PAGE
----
Headband Jack pushes past tradition

The members of Saratoga Springs’ Headband Jack proudly consider their music “a throwback.” Don’t tak

The members of Saratoga Springs’ Headband Jack proudly consider their music “a throwback.”

“The Band, Lynyrd Skynyrd, Simon and Garfunkel, The Allman Brothers Band, Van Morrison, The Doors, Zeppelin — I mean, a lot of these influences sound clichéd,” Judson Rudgers, the band’s vocalist, keyboardist, saxophone and harmonica player, said recently during a practice at the band’s rehearsal space in Ballston Spa.

“I think a lot of bands will say they have these influences, and you can’t hear it at all on the album, but our music’s really a throwback. I think it’s really a throwback to styles that were popular in the golden age of music, when AM [radio] was switching over to FM, when vinyl was switching over to cassette tape. All these things we grew up with, and it’s a part of our life, it’s a part of our hearts and it’s a part of our music, too.”

Don’t take this the wrong way though. The roots rock septet — also featuring drummer Bryan Hogan, lead guitarist Mark Retajczyk, bassist Colin Hunt, vocalist and guitarist Zack Hay, trombonist Heather Bisch and trumpeter Abigail Stone — plays all-original music that blends country, folk and classic rock with modern touches and strong storytelling elements that push the music beyond traditional sounds.

“It’s not to say that everything’s been done before, because it hasn’t — you can still go out there and do really original stuff,” Rudgers said.

Headband Jack

with Jamie Kent & The Options

When: 9 p.m. Friday

Where: Jillian’s, 59 N. Pearl St., Albany

How Much: $5

More Info: 432-1997, www.jilliansofalbany.com

Total palette

“But as we’ve seen, it happened in the ’90s, where there was like a boomerang effect — you have the ’60s, which are different from the ’70s, which are different from the ’80s, and then in the ’90s you started seeing this throwback where people started wearing bell-bottoms again, and then in the 2000s, the ’80s got really popular. And I think now when people listen to music and they consider the music that they like, they’re not just thinking about what’s popular today; they’re not just thinking about what they liked when they were just getting into music in fourth grade — they’re looking at the total palette of all the music that’s out there.”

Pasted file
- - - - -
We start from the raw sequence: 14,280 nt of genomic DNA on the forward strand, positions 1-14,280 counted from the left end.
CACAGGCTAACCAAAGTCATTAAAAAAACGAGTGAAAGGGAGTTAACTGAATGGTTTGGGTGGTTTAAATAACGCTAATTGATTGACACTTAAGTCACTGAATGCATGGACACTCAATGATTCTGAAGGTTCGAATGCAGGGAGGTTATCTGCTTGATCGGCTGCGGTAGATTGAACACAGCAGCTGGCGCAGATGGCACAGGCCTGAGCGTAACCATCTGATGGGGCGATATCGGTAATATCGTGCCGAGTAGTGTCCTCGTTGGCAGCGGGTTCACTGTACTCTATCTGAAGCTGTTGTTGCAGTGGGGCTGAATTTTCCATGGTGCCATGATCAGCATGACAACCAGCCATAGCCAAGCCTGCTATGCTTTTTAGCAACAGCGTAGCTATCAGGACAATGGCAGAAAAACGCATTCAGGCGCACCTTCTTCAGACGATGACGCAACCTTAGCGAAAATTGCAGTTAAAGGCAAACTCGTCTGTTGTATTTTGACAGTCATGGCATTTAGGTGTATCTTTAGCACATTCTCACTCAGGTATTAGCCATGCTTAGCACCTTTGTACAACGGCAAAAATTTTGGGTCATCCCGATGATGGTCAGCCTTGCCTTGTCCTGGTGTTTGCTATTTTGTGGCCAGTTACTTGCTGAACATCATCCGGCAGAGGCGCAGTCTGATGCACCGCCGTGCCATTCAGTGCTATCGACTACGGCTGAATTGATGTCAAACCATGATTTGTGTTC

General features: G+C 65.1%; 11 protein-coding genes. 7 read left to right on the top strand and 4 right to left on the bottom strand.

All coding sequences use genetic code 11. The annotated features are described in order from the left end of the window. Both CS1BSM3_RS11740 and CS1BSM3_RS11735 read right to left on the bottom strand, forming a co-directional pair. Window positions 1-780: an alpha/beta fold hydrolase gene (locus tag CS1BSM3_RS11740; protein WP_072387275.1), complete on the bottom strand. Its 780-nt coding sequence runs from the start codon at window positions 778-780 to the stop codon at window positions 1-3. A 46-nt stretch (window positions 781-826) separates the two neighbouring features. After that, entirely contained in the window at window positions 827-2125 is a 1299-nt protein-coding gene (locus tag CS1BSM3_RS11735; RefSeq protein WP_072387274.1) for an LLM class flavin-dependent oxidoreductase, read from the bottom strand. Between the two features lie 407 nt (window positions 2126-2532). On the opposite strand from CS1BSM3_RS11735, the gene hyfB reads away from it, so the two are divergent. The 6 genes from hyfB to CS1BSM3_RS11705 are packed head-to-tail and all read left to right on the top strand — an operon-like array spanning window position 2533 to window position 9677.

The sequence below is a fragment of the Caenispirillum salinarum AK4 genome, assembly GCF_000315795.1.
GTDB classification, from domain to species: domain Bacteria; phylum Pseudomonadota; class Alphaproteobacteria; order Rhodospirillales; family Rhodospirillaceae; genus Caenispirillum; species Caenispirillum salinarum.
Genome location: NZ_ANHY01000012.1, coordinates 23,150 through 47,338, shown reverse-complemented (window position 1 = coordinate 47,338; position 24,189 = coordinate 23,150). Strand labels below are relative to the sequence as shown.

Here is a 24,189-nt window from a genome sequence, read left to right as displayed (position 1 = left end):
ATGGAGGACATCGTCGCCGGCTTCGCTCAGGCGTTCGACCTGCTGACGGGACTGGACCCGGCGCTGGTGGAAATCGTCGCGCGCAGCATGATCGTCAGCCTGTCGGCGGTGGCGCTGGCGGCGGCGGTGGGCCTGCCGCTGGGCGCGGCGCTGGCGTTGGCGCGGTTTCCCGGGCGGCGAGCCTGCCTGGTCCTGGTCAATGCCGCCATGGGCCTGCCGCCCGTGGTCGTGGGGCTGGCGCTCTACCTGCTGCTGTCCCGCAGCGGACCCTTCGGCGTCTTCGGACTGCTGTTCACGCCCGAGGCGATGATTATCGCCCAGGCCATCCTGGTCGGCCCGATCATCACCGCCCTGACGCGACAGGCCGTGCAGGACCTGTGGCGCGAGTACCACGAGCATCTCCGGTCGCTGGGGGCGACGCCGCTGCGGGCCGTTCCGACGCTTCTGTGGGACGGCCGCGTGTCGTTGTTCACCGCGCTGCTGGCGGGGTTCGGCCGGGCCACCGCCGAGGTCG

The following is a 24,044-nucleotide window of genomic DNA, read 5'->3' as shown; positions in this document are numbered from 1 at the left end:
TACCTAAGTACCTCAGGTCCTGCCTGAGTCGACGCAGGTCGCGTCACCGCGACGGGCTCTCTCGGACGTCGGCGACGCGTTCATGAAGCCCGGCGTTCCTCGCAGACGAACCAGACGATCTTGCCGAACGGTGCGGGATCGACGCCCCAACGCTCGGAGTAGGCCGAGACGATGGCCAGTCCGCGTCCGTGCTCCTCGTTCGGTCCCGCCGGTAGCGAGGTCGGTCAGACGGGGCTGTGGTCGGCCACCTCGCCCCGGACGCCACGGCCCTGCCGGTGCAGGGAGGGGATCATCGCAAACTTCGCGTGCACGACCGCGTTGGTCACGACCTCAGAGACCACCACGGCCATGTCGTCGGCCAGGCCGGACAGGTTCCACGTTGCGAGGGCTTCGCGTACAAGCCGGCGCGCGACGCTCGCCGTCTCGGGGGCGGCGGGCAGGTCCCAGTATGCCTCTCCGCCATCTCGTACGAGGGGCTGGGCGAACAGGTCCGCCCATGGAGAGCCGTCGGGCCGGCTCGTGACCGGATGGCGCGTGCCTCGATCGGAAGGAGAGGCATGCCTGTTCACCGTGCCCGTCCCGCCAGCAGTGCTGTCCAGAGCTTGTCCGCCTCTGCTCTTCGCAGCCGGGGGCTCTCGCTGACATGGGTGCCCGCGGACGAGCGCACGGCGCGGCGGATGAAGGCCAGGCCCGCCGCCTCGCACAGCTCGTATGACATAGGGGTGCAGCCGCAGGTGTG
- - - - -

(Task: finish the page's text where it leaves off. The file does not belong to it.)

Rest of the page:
Since debuting at last year’s Battle of the Bands at Saratoga Performing Arts Center, Headband Jack has become a staple on the local roots rock scene, playing at last year’s Saratoga Brewfest and Oktoberfest. They are also regulars at the Putnam Den (one of their favorite venues to play), and have so far played as far out as New York City. On Friday night, the band will play at Jillian’s, alongside Massachusetts band Jamie Kent & The Options.

The show kicks off the band’s summer, which includes further gigs at Putnam Den in July and August and another August show at the Bayou Cafe in Albany. Three gigs may not seem like much, but even getting the band’s seven members together for that can be a challenge.

“We’d love the opportunity to — I mean, we could pick up a lot more gigs this summer, but this is really all we have time for at this time,” Rudgers said. “We’ve got some people in the restaurant industry, so when track season comes up, it’s really busy. It’s hard to get out.”

The band is also busy finishing up its first full-length album, “Big Dipper,” which they hope to release by Labor Day. After that, the live schedule should pick up, with a planned gig in Boston, also with Jamie Kent & The Options, and others.

Recording for the album began in late April at Edie Road Studios in Argyle. The studio’s owner, Marc Fuller — who was nominated for a Grammy for his work on Kanye West’s 2005 album “College Dropout” — is producing the album and has helped the band achieve an older, analog sound.

“It’s good to work with a guy that’s got that kind of passion,” Rudgers said. “It just makes doing this project so much more fun and so much easier.”

The 11 songs on the album were primarily written by Rudgers and Hay, who, along with Hunt, went to high school together in Burnt Hills. Hay primarily wrote the music, while Rudgers focused on the lyrics — although both wrote complete songs for the album as well.

Songs fall into place

“We [have] pretty bare-bones acoustic songs that we start out with, not necessarily a full vision for them,” Hay said. “We kind of just sit out with the band and they flesh it out, and usually we keep the first thing that the guys are playing. It just tends to kind of fall into place.”

Their chemistry works so well, in fact, that the band is already looking ahead to its next album — and quite possibly the album after that.

“If we’re playing a full headlining set, we’ll do two sets, about 12, 13 songs apiece — so [we have] two hours of music at this point,” Rudgers said. “We’re pretty happy with the progress we’ve made — it’s been a year, a year and two weeks.”

Categories: Life and Arts

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